Obama & Immigration: What Would Truman Do?

Obama & Immigration: What Would Truman Do?

By Lou Cannon - February 5, 2013

President Obama is said to be in a quandary about whether he should take the lead role on immigration reform. Los Angeles Times columnist Doyle McManus wrote that Obama’s challenge on immigration is to stay out of the way of Congress, and that doing so “won’t be as easy as it sounds.”

Obama is less popular on Capitol Hill than he is in the country. Most Republicans don’t like him and even some of the Democrats involved in the current bipartisan push for immigration reform consider him aloof. They aren’t eager to give the president credit. And he shouldn’t care if he gets it.

McManus suggested that Obama should follow the example of Ronald Reagan and broadly make the case for immigration reform to the country while letting Congress do its work with the legislation.

Judging from the president’s comments in a recent interview with The New Republic, this thought seems to have crossed his mind. Obama said he had been “spending a lot of time just thinking about how do I communicate more effectively . . . as opposed to just playing an insider game in Washington.” And indeed, Obama has been on the road this week communicating on immigration reform, gun control and other items on his agenda.

As president, Reagan had a sign on his desk that said, “There is no limit to what you can accomplish if you don’t care who gets the credit.” Reagan attributed the saying to Harry Truman, the last Democratic president for whom he voted.

Many Americans, including this writer, shared President Reagan’s belief that Truman had originated the phrase because Truman used it without attribution. We were wrong. The notion that one can accomplish more by standing aside and letting others claim the credit has been around a long time. Charles E. Montague, an English journalist, used a variant as early as 1906, calling it an old saying of anonymous origin.

Authorship aside, the sign on Reagan’s desk perfectly expresses how Truman approached one of the most significant decisions of his presidency.

In 1947, Europe was devastated from World War II and suffering from two of the worst winters of the century. People were starving. The Soviet Union had taken over most of Eastern Europe, and communist parties were thriving in France and Italy.

Truman realized that economic aid to Europe was imperative but also knew it would be a hard sell in Congress. Most Americans were tired of foreign involvement -- and tired, too, of the Democratic Party that President Franklin D. Roosevelt had eloquently led for a dozen years until his death in 1945.

In the 1946 midterm elections, under the slogan “time for a change,” Republicans won both houses of Congress.

Truman pushed ahead nonetheless with an ambitious idea he called the European Recovery Plan. His aide Clark Clifford saw how momentous this proposal could become and suggested to his boss that the president call it the Truman Plan.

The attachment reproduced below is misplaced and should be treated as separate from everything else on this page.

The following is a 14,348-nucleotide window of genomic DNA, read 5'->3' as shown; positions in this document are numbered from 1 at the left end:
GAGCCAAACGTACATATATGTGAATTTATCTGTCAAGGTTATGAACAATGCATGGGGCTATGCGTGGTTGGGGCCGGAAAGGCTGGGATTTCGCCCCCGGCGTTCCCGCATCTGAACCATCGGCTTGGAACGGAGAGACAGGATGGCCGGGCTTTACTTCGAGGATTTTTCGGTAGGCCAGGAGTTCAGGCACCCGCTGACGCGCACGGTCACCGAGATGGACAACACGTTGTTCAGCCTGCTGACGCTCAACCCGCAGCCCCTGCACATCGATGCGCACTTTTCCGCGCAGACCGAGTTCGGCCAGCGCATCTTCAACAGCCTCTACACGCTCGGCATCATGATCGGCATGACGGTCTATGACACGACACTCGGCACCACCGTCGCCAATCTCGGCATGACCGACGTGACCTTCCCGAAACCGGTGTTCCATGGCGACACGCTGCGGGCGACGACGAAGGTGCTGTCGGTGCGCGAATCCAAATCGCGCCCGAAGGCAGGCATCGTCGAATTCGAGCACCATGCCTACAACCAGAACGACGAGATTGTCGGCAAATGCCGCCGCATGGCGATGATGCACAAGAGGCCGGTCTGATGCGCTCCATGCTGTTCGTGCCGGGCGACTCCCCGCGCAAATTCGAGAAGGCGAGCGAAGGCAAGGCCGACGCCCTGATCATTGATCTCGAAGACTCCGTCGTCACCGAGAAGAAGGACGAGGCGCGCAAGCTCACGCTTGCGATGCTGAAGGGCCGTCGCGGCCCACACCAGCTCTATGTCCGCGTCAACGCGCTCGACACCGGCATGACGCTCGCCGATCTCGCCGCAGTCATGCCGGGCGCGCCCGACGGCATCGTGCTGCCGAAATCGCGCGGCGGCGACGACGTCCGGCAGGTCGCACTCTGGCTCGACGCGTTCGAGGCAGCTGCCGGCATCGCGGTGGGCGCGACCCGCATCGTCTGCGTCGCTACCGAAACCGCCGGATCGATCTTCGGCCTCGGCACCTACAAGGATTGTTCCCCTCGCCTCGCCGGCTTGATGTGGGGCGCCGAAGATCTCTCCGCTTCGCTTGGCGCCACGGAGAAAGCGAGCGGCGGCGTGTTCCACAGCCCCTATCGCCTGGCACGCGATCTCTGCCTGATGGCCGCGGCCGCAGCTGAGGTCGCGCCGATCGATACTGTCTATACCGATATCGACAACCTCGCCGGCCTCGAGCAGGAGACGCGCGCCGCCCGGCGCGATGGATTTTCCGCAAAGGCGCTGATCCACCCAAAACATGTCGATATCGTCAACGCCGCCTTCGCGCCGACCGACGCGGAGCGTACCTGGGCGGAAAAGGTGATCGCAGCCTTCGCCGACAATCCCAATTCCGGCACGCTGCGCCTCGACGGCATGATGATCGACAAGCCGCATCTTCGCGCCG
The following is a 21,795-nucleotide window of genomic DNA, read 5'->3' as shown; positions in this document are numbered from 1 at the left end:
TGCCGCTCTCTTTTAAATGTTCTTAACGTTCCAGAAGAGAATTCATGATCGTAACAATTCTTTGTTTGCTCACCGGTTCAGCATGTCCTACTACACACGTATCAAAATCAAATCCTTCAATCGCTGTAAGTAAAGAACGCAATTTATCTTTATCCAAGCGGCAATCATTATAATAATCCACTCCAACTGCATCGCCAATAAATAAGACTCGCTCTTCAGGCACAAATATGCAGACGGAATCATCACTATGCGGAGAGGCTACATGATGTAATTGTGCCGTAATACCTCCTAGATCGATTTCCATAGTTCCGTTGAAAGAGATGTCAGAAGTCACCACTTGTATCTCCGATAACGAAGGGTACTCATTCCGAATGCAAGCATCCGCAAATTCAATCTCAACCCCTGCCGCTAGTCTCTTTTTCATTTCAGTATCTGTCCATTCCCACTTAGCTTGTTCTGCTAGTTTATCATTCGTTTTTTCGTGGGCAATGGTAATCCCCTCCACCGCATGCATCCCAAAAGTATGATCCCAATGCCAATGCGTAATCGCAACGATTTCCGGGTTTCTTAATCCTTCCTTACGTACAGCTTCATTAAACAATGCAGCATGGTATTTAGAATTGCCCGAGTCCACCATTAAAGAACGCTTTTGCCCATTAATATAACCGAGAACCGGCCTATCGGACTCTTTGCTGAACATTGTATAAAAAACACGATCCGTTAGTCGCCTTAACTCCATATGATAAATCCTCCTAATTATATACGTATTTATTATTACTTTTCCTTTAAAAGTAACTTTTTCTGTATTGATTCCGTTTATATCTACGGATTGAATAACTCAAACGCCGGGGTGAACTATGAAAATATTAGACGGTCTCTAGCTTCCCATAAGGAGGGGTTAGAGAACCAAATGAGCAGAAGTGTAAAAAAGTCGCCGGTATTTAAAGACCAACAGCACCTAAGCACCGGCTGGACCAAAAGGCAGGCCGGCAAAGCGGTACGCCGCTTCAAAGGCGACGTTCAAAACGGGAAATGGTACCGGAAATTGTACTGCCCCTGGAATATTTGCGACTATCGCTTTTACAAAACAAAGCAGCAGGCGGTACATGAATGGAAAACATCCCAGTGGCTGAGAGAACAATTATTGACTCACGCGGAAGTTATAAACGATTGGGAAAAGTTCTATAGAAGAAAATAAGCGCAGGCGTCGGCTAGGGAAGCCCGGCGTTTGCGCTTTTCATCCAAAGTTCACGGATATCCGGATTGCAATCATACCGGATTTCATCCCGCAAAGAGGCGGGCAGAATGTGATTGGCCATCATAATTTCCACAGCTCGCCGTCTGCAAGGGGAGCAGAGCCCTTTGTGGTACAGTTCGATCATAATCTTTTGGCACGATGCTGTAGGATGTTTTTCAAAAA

In his book “Two Americans: Truman, Eisenhower and a Dangerous World,” the late William Lee Miller describes Truman’s reaction. He “smiled wryly” (as Clifford recalled it) and said: “We have a Republican majority in both houses. Anything going up there with my name will quiver a couple of times, turn belly up and die.”

A few days later Truman told Clifford that he had decided to name the plan after Gen. George Marshall, the brilliant U.S. military chief of staff during World War II. Even “the worst Republican” would vote for the bill if were named after Marshall, Truman said.

As it turned out, even with Marshall’s name on it, passage of the bill was far from assured. Republicans in the 80th Congress resisted what some of them called “global New Dealism.”

Truman in response named a bipartisan commission to push the legislation; it was chaired by the Republican statesman Henry Stimson, who had been secretary of war under FDR. Stimson won over some Republicans, and Stalin won over still more with a brutal coup in February 1948 in which the Soviet Union took control of Czechoslovakia. Still, passage of the bill was touch-and-go. Truman stayed mostly on the sidelines and left the heavy lifting in Congress to the prominent (and onetime isolationist) Republican senator Arthur Vandenberg of Michigan. In April, the European Recovery Plan passed with bipartisan majorities in both house.

The ERP spent $13 billion in four years -- $120 billion in today’s dollars -- to lift Europe to its feet. It saved many thousands of people from starvation and may also have prevented Western Europe from going communist. The ERP was known then and is remembered by history as the Marshall Plan. It is a resonant achievement of a president who wanted to get things done and didn’t care who received the credit. 

Lou Cannon, who is traveling in Scotland, has written about the campaign for RealClearPolitics.

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